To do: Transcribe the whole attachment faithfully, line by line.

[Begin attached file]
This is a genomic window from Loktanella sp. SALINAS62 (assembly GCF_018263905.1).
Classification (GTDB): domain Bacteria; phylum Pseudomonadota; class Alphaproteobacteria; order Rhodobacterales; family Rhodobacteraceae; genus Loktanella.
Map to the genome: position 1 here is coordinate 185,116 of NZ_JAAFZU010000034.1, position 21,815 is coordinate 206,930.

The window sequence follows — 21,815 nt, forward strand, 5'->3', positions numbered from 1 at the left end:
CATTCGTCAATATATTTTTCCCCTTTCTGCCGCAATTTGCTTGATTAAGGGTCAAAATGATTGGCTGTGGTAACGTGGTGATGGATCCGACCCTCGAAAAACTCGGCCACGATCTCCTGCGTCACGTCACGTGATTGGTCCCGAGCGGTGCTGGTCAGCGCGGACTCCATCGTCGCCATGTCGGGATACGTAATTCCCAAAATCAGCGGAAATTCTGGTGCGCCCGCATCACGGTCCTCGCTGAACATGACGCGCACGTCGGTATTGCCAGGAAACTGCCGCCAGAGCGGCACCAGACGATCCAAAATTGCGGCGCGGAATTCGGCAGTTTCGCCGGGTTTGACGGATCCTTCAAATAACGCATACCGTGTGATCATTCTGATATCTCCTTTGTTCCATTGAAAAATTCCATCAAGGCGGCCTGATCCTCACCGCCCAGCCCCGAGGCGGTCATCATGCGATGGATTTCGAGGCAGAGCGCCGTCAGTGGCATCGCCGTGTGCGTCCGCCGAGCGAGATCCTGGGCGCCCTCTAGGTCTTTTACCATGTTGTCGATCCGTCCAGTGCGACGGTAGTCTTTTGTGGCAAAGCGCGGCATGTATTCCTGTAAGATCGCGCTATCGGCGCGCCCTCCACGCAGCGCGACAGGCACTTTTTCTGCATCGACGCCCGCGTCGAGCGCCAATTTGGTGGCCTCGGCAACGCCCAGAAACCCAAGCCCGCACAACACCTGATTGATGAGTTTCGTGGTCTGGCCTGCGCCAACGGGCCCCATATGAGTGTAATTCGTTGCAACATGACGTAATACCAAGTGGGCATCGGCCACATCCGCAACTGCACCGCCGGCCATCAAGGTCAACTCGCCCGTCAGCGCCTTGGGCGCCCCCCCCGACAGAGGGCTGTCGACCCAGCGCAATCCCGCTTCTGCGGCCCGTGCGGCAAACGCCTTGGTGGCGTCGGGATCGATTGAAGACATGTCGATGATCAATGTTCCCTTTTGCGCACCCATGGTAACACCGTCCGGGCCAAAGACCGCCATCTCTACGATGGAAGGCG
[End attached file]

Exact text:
This is a genomic window from Loktanella sp. SALINAS62 (assembly GCF_018263905.1).
Classification (GTDB): domain Bacteria; phylum Pseudomonadota; class Alphaproteobacteria; order Rhodobacterales; family Rhodobacteraceae; genus Loktanella.
Map to the genome: position 1 here is coordinate 185,116 of NZ_JAAFZU010000034.1, position 21,815 is coordinate 206,930.

The window sequence follows — 21,815 nt, forward strand, 5'->3', positions numbered from 1 at the left end:
CATTCGTCAATATATTTTTCCCCTTTCTGCCGCAATTTGCTTGATTAAGGGTCAAAATGATTGGCTGTGGTAACGTGGTGATGGATCCGACCCTCGAAAAACTCGGCCACGATCTCCTGCGTCACGTCACGTGATTGGTCCCGAGCGGTGCTGGTCAGCGCGGACTCCATCGTCGCCATGTCGGGATACGTAATTCCCAAAATCAGCGGAAATTCTGGTGCGCCCGCATCACGGTCCTCGCTGAACATGACGCGCACGTCGGTATTGCCAGGAAACTGCCGCCAGAGCGGCACCAGACGATCCAAAATTGCGGCGCGGAATTCGGCAGTTTCGCCGGGTTTGACGGATCCTTCAAATAACGCATACCGTGTGATCATTCTGATATCTCCTTTGTTCCATTGAAAAATTCCATCAAGGCGGCCTGATCCTCACCGCCCAGCCCCGAGGCGGTCATCATGCGATGGATTTCGAGGCAGAGCGCCGTCAGTGGCATCGCCGTGTGCGTCCGCCGAGCGAGATCCTGGGCGCCCTCTAGGTCTTTTACCATGTTGTCGATCCGTCCAGTGCGACGGTAGTCTTTTGTGGCAAAGCGCGGCATGTATTCCTGTAAGATCGCGCTATCGGCGCGCCCTCCACGCAGCGCGACAGGCACTTTTTCTGCATCGACGCCCGCGTCGAGCGCCAATTTGGTGGCCTCGGCAACGCCCAGAAACCCAAGCCCGCACAACACCTGATTGATGAGTTTCGTGGTCTGGCCTGCGCCAACGGGCCCCATATGAGTGTAATTCGTTGCAACATGACGTAATACCAAGTGGGCATCGGCCACATCCGCAACTGCACCGCCGGCCATCAAGGTCAACTCGCCCGTCAGCGCCTTGGGCGCCCCCCCCGACAGAGGGCTGTCGACCCAGCGCAATCCCGCTTCTGCGGCCCGTGCGGCAAACGCCTTGGTGGCGTCGGGATCGATTGAAGACATGTCGATGATCAATGTTCCCTTTTGCGCACCCATGGTAACACCGTCCGGGCCAAAGACCGCCATCTCTACGATGGAAGGCG